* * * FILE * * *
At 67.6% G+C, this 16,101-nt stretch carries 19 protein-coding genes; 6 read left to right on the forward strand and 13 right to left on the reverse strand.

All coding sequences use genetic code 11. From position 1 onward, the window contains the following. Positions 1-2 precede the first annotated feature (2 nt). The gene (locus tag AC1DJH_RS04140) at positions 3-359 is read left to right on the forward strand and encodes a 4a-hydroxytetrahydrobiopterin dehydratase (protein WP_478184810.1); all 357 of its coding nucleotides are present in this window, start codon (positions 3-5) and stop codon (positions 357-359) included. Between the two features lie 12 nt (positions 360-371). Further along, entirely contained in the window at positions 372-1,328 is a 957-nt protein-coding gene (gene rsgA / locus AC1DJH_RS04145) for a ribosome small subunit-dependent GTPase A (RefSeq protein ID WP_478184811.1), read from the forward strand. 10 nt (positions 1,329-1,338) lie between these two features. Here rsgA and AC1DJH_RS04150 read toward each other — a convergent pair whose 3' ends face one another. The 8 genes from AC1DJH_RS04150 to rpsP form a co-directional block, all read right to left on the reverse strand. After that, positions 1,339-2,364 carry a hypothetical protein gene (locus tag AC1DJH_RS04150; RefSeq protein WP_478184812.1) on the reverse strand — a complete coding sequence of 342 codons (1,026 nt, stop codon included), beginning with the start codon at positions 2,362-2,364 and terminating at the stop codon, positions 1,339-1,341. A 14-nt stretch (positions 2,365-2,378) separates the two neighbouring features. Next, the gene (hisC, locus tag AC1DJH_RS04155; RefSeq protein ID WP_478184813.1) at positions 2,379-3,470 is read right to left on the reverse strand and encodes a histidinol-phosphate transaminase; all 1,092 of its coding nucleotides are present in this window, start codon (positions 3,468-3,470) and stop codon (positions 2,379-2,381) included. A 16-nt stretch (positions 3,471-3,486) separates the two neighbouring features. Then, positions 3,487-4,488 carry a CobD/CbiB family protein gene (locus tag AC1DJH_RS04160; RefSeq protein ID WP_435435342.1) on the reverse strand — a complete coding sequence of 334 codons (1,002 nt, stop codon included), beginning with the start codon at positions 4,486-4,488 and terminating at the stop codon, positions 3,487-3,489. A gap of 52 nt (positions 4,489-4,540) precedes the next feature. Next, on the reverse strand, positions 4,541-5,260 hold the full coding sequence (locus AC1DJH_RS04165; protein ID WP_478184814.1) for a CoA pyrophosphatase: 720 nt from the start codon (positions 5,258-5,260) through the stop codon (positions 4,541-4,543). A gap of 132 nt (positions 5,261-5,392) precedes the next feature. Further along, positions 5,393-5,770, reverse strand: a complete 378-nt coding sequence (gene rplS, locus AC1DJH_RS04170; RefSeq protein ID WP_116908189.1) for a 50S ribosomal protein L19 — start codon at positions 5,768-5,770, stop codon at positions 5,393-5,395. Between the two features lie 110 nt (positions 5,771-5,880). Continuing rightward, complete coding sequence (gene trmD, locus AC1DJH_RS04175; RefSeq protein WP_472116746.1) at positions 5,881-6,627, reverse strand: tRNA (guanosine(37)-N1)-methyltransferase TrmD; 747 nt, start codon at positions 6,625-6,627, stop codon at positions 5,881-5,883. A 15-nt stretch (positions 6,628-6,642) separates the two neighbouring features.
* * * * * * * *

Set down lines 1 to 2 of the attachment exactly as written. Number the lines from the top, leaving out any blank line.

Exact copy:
At 67.6% G+C, this 16,101-nt stretch carries 19 protein-coding genes; 6 read left to right on the forward strand and 13 right to left on the reverse strand.

All coding sequences use genetic code 11. From position 1 onward, the window contains the following. Positions 1-2 precede the first annotated feature (2 nt). The gene (locus tag AC1DJH_RS04140) at positions 3-359 is read left to right on the forward strand and encodes a 4a-hydroxytetrahydrobiopterin dehydratase (protein WP_478184810.1); all 357 of its coding nucleotides are present in this window, start codon (positions 3-5) and stop codon (positions 357-359) included. Between the two features lie 12 nt (positions 360-371). Further along, entirely contained in the window at positions 372-1,328 is a 957-nt protein-coding gene (gene rsgA / locus AC1DJH_RS04145) for a ribosome small subunit-dependent GTPase A (RefSeq protein ID WP_478184811.1), read from the forward strand. 10 nt (positions 1,329-1,338) lie between these two features. Here rsgA and AC1DJH_RS04150 read toward each other — a convergent pair whose 3' ends face one another. The 8 genes from AC1DJH_RS04150 to rpsP form a co-directional block, all read right to left on the reverse strand. After that, positions 1,339-2,364 carry a hypothetical protein gene (locus tag AC1DJH_RS04150; RefSeq protein WP_478184812.1) on the reverse strand — a complete coding sequence of 342 codons (1,026 nt, stop codon included), beginning with the start codon at positions 2,362-2,364 and terminating at the stop codon, positions 1,339-1,341. A 14-nt stretch (positions 2,365-2,378) separates the two neighbouring features. Next, the gene (hisC, locus tag AC1DJH_RS04155; RefSeq protein ID WP_478184813.1) at positions 2,379-3,470 is read right to left on the reverse strand and encodes a histidinol-phosphate transaminase; all 1,092 of its coding nucleotides are present in this window, start codon (positions 3,468-3,470) and stop codon (positions 2,379-2,381) included. A 16-nt stretch (positions 3,471-3,486) separates the two neighbouring features. Then, positions 3,487-4,488 carry a CobD/CbiB family protein gene (locus tag AC1DJH_RS04160; RefSeq protein ID WP_435435342.1) on the reverse strand — a complete coding sequence of 334 codons (1,002 nt, stop codon included), beginning with the start codon at positions 4,486-4,488 and terminating at the stop codon, positions 3,487-3,489. A gap of 52 nt (positions 4,489-4,540) precedes the next feature. Next, on the reverse strand, positions 4,541-5,260 hold the full coding sequence (locus AC1DJH_RS04165; protein ID WP_478184814.1) for a CoA pyrophosphatase: 720 nt from the start codon (positions 5,258-5,260) through the stop codon (positions 4,541-4,543). A gap of 132 nt (positions 5,261-5,392) precedes the next feature. Further along, positions 5,393-5,770, reverse strand: a complete 378-nt coding sequence (gene rplS, locus AC1DJH_RS04170; RefSeq protein ID WP_116908189.1) for a 50S ribosomal protein L19 — start codon at positions 5,768-5,770, stop codon at positions 5,393-5,395. Between the two features lie 110 nt (positions 5,771-5,880). Continuing rightward, complete coding sequence (gene trmD, locus AC1DJH_RS04175; RefSeq protein WP_472116746.1) at positions 5,881-6,627, reverse strand: tRNA (guanosine(37)-N1)-methyltransferase TrmD; 747 nt, start codon at positions 6,625-6,627, stop codon at positions 5,881-5,883. A 15-nt stretch (positions 6,628-6,642) separates the two neighbouring features.